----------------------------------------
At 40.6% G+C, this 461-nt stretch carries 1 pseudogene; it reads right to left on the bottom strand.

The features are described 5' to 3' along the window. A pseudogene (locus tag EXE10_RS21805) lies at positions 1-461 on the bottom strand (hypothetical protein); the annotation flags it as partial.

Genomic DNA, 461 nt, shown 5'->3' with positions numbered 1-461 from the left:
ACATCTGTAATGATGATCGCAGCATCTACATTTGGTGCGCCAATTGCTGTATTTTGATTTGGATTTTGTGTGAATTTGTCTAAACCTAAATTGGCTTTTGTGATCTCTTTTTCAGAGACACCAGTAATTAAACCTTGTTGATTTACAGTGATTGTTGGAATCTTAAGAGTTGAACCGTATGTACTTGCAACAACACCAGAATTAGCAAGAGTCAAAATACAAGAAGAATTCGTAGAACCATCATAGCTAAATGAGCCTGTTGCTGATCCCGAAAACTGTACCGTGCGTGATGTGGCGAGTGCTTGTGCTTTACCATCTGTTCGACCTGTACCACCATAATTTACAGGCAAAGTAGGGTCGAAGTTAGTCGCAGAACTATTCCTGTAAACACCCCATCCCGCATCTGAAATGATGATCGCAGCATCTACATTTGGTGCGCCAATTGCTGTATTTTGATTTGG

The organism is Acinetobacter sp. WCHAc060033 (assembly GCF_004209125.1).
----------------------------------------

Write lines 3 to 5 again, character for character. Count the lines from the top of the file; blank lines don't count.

Genomic DNA, 461 nt, shown 5'->3' with positions numbered 1-461 from the left:
ACATCTGTAATGATGATCGCAGCATCTACATTTGGTGCGCCAATTGCTGTATTTTGATTTGGATTTTGTGTGAATTTGTCTAAACCTAAATTGGCTTTTGTGATCTCTTTTTCAGAGACACCAGTAATTAAACCTTGTTGATTTACAGTGATTGTTGGAATCTTAAGAGTTGAACCGTATGTACTTGCAACAACACCAGAATTAGCAAGAGTCAAAATACAAGAAGAATTCGTAGAACCATCATAGCTAAATGAGCCTGTTGCTGATCCCGAAAACTGTACCGTGCGTGATGTGGCGAGTGCTTGTGCTTTACCATCTGTTCGACCTGTACCACCATAATTTACAGGCAAAGTAGGGTCGAAGTTAGTCGCAGAACTATTCCTGTAAACACCCCATCCCGCATCTGAAATGATGATCGCAGCATCTACATTTGGTGCGCCAATTGCTGTATTTTGATTTGG

The organism is Acinetobacter sp. WCHAc060033 (assembly GCF_004209125.1).